By Liam Menzies (@blinkclyro)
In stark contrast to the sub-par reception to the Reading and Leeds announcement, the reveal of the very first TRNSMT festival line-up has been received with sheer positivity. With the festival being hyped up as a replacement to T In The Park, more on that later, TRNSMT have one-upped the long lasting Scottish festival with three stellar headliners.
T In The Park’s organisers confirmed in November that the festival would be ‘taking a break’ in 2017 after a series of problems in recent years on site at Strathallan Castle and while TRNSMT is set to fill in the gap, DF Concerts boss Geoff Ellis insisted that TRNSMT should not be viewed as a “replacement” for T. Ellis hopes that eventually TRNSMT could exist side by side with T and make Scotland a real festival force and with the acts announced for the 7th-9th July, there’s a real chance of that happening.
Friday will be fronted by musical pioneers Radiohead who have long been rumoured to be making an appearance and will not only be doing so but bringing along homegrown critical gems Belle and Sebastian in addition to London Grammar (meh) and Rag N’ Bone Man, packing in more diversity in just one day than R+L managed over two. The following day will see Kasabian, previously announced as a UK festival exclusive for R+L, lead Saturday night’s events with a whole host of acts such as Catfish & The Bottlemen and Circa Waves serving that niche indie rock/mod crowd that T In The Park slowly but surely started to pander to in its final years.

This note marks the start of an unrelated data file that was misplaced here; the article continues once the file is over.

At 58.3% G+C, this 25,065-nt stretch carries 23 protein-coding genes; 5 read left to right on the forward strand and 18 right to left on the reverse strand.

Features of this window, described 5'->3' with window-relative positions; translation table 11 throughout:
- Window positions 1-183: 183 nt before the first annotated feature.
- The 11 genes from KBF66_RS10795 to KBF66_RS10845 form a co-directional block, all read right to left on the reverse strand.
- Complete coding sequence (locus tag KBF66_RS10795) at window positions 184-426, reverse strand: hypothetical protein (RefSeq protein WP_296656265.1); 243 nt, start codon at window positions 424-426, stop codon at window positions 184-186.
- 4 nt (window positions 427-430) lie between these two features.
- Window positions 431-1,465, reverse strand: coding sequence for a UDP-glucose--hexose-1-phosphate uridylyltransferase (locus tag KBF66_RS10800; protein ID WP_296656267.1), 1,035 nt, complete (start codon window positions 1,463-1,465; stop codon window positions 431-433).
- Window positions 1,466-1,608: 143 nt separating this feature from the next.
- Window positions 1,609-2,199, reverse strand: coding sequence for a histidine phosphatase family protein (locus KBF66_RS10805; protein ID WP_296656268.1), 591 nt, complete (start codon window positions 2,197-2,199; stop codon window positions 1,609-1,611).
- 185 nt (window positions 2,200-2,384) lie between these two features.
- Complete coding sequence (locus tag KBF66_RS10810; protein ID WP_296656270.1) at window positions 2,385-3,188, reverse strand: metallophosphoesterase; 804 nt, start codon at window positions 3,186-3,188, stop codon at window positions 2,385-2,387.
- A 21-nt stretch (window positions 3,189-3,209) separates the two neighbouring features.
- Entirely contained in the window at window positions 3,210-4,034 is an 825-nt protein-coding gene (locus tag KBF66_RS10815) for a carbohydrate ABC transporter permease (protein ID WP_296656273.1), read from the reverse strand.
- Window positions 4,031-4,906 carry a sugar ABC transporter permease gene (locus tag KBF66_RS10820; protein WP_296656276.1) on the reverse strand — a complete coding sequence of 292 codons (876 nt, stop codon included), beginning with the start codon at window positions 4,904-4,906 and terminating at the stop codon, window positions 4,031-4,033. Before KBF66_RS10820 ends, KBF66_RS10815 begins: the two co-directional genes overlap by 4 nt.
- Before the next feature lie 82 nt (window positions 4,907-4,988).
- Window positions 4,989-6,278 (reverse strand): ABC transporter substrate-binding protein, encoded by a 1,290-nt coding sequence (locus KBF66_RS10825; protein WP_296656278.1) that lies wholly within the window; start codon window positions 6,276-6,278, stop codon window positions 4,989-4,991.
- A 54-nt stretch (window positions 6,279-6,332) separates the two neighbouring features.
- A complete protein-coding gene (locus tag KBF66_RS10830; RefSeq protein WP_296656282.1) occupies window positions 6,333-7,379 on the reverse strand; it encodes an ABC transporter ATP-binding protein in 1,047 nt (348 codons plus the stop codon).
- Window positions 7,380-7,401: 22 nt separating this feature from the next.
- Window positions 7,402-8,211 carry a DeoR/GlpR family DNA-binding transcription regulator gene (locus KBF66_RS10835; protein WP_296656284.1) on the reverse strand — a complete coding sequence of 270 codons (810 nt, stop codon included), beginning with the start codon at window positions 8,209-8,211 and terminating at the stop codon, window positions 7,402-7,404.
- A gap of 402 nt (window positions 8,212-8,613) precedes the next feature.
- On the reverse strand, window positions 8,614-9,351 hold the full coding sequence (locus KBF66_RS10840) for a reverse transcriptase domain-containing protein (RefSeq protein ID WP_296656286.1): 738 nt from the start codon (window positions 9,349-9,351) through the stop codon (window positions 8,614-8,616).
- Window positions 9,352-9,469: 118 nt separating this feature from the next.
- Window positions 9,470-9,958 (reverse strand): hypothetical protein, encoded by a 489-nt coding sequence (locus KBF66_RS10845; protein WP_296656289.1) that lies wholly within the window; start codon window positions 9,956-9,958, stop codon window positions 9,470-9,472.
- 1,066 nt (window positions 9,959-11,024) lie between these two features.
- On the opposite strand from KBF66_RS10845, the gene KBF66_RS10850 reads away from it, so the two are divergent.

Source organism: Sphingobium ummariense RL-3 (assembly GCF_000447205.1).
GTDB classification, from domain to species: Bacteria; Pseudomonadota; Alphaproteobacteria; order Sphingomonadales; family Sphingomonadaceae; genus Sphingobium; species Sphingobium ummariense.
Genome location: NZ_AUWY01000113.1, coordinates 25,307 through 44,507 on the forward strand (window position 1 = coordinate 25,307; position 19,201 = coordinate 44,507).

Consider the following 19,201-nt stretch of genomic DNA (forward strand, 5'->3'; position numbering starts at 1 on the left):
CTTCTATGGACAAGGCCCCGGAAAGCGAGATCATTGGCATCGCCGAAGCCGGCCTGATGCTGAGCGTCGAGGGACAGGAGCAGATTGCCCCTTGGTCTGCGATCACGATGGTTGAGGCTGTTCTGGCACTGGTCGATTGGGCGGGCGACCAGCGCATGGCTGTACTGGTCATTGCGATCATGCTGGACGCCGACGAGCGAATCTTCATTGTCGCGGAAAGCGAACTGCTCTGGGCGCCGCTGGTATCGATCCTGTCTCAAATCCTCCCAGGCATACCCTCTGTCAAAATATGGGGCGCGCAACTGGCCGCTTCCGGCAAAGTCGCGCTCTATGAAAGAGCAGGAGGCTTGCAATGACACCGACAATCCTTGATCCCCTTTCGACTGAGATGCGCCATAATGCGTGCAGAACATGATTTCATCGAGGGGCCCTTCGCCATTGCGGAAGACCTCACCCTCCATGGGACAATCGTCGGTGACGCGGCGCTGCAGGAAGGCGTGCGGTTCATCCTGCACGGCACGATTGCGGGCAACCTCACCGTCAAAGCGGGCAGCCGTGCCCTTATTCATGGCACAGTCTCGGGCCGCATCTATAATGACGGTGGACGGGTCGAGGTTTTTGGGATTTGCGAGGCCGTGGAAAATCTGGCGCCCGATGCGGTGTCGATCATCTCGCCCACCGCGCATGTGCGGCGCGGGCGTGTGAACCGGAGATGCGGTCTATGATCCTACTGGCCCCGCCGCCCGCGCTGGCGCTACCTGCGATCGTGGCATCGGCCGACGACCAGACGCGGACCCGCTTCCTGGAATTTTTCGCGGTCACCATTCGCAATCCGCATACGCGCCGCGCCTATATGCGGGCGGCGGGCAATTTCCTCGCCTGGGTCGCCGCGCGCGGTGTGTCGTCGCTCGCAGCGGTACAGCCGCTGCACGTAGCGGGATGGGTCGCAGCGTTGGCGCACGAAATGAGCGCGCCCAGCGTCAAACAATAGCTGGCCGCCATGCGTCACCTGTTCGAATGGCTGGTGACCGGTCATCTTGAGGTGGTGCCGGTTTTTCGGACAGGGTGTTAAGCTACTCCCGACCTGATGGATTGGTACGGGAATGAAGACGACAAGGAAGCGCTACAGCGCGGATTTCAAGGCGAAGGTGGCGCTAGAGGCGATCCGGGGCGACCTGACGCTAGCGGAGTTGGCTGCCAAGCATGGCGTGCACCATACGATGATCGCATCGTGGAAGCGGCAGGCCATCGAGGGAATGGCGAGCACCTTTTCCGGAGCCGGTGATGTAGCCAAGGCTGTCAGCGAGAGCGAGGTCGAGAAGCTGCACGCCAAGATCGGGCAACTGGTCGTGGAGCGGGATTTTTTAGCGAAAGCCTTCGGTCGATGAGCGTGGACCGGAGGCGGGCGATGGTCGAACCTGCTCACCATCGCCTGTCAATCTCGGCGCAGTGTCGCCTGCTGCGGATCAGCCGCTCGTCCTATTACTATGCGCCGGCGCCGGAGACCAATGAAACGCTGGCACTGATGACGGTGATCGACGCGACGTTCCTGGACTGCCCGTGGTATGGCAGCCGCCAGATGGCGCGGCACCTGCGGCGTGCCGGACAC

It wouldn’t be a proper Scottish festival without a native headliner and who else but Biffy Clyro would be chosen to take on the challenge having played out a stunning show at Bellahouston Park last summer. Not only that but The 1975 and Twin Atlantic will be preceding the bearded rockers, making sure that festival goers will be getting more bang for their buck considering many would pay upwards of £30 to see each act separately.
Not only will there be heavy-hitters but Glasgow will be staying true to its roots by displaying up and coming acts. “Something that we’re going to be doing at TRNSMT as well is the King Tut’s stage, which is going to be an emerging artists’ stage. To me that’s important because the King Tut’s venue has played an important role in the music scene in Glasgow and in Scotland,” Ellis said.
The reactions have been enthusiastic to say the least, as shown by twitter users here:
With many seeing TRNSMT as a must go festival along with Parklife, Glasgow could be well on its way to cementing itself as not only a haven for gigs but festivals as well.